A corporate tax is a tax on the profits of a company. So, what is the minimum alternate tax (MAT), then? The objective of MAT is to cover "zero tax companies" that do not pay taxes despite having made profits and paid dividends. They save on all payable taxes by availing of tax concessions and rebates as applicable under the Indian Income Tax Act.
As companies avoided taxes using all possible rebates, the MAT was introduced. MAT is a provision in the IT Act to limit the exemptions and rebates availed by companies. With MAT, companies have to necessarily pay a minimum amount of tax to the government.
As per section 115JB, every company has to pay MAT, if the tax (including surcharge and cess) on the total income, for the financial year is less than 15% of its book-profit + surcharge (SC) + health & education cess. As per Section 115JB, all companies must pay corporate tax at least equal to the higher of the following:
MAT is calculated at the rate of 15% of the book profit. Book profit is calculated in line with the provisions of Section 115JB of the Income Tax Act, 1961.
The taxable income of AB Services Pvt Ltd. is Rs. 28,40,000. The book profit of AB Services Pvt Ltd calculated as per the provisions of section 115JB is Rs. 18,40,000. What will be the tax liability of AB Services Pvt Ltd?
The tax liability of a company is higher of:
Thus, the tax liability of AB Services Pvt Ltd will be Rs. 8,52,000, being higher than the MAT.
As per section 115JB(2) "book profit" means the net profit as shown in the profit and loss statement prepared in accordance with Schedule III to the Companies Act, 2013. Some costs/income is considered along with the profit and loss statement when calculating the book profit.
Some major costs are listed below:
Major deductions to book profit:
MAT credit is the difference between MAT and the regular tax. This enables a company to carry forward the “extra” tax it pays under MAT (as against the regular tax liability) in a given financial year, to be utilised in future as a credit to offset its regular tax liability then.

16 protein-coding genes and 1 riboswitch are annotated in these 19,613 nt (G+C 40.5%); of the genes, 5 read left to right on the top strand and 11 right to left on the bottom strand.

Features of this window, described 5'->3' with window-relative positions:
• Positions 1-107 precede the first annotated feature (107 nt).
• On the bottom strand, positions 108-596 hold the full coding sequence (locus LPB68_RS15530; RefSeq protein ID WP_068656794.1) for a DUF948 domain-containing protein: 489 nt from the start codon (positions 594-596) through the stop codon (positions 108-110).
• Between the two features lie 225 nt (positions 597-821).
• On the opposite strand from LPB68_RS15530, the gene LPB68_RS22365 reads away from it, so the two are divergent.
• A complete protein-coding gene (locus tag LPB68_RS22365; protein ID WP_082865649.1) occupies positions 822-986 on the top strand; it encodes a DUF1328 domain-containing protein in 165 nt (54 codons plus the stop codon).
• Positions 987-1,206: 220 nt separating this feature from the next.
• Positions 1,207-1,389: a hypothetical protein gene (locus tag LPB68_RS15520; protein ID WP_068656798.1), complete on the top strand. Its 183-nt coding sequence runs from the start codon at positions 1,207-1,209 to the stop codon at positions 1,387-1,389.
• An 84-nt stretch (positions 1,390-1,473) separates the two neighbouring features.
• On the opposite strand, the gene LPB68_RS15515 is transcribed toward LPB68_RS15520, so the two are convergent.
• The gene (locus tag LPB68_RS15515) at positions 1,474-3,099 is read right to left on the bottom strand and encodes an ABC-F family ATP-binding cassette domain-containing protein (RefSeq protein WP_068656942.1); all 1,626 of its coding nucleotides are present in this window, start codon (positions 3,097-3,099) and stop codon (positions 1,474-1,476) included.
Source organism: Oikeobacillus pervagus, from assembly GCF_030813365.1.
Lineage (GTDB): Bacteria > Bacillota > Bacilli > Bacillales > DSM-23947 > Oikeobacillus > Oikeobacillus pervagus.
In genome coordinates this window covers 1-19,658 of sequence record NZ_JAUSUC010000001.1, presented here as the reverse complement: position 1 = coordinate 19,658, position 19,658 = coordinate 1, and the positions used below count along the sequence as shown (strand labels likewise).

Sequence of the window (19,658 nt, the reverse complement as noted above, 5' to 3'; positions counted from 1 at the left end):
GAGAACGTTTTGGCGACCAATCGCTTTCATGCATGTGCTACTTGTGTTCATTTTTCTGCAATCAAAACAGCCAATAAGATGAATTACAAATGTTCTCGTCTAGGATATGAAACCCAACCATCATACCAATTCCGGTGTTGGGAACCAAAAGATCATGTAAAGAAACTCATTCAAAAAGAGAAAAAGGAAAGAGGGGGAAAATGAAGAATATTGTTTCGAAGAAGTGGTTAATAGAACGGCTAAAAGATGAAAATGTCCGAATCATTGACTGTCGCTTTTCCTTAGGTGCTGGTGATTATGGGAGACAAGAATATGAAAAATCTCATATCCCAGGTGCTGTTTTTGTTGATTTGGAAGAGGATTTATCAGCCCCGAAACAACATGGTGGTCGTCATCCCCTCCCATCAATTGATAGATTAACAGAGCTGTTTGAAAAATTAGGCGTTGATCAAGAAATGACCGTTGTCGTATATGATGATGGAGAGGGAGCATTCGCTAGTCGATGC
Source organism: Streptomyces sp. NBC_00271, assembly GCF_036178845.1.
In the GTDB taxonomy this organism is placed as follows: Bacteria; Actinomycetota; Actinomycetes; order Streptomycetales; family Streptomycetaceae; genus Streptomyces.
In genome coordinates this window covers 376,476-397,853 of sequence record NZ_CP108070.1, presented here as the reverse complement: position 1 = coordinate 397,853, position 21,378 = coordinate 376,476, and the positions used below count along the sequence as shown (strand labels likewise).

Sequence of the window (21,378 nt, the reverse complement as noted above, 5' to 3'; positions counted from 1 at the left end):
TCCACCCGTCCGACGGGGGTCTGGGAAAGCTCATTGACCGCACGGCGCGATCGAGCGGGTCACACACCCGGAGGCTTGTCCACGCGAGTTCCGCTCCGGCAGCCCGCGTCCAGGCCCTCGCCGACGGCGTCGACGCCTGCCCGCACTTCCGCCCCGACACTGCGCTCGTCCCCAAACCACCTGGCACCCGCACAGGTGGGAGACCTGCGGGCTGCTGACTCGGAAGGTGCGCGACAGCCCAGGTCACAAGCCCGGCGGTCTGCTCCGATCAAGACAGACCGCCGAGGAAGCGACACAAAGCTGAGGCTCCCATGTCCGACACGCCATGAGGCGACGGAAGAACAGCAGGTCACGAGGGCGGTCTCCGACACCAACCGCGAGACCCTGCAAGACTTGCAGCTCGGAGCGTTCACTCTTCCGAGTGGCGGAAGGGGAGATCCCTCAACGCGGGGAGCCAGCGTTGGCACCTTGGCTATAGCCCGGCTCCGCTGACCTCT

You can opt for the carry-forward option in the assessment year in which the regular tax liability is greater than the MAT liability. The maximum MAT credit that you can claim cannot be greater than the difference between the regular tax and MAT. Unutilized MAT credit can be piled up for 15 years. If the company pays regular tax in a financial year, in future, it can utilize the MAT credit either partially or fully.
The regular tax liability of a company for FY 2018-19 is Rs. 8 lakhs while the liability under MAT is Rs. 8.4 lakhs. In this case, MAT is higher than the regular tax. Therefore, the company is eligible for MAT Credit in line with the provision in Section 115JAA.
MAT Credit = MAT – Regular Tax
= Rs.8.4 lakh – Rs. 8lakh
MAT was introduced to limit the tax deductions/exemptions so that companies pay a “minimum” amount as tax to the government. The MAT operates with a “MAT credit” carry forward mechanism that allows a company to carry forward the “excess” tax paid due to MAT (as against its regular tax liability) in a financial year, to be utilised in future as a credit to offset its regular tax liability.Disclaimer: This article is issued in the general public interest and meant for general information purposes only. Readers are advised to exercise their caution and not to rely on the contents of the article as conclusive in nature. Readers should research further or consult an expert in this regard.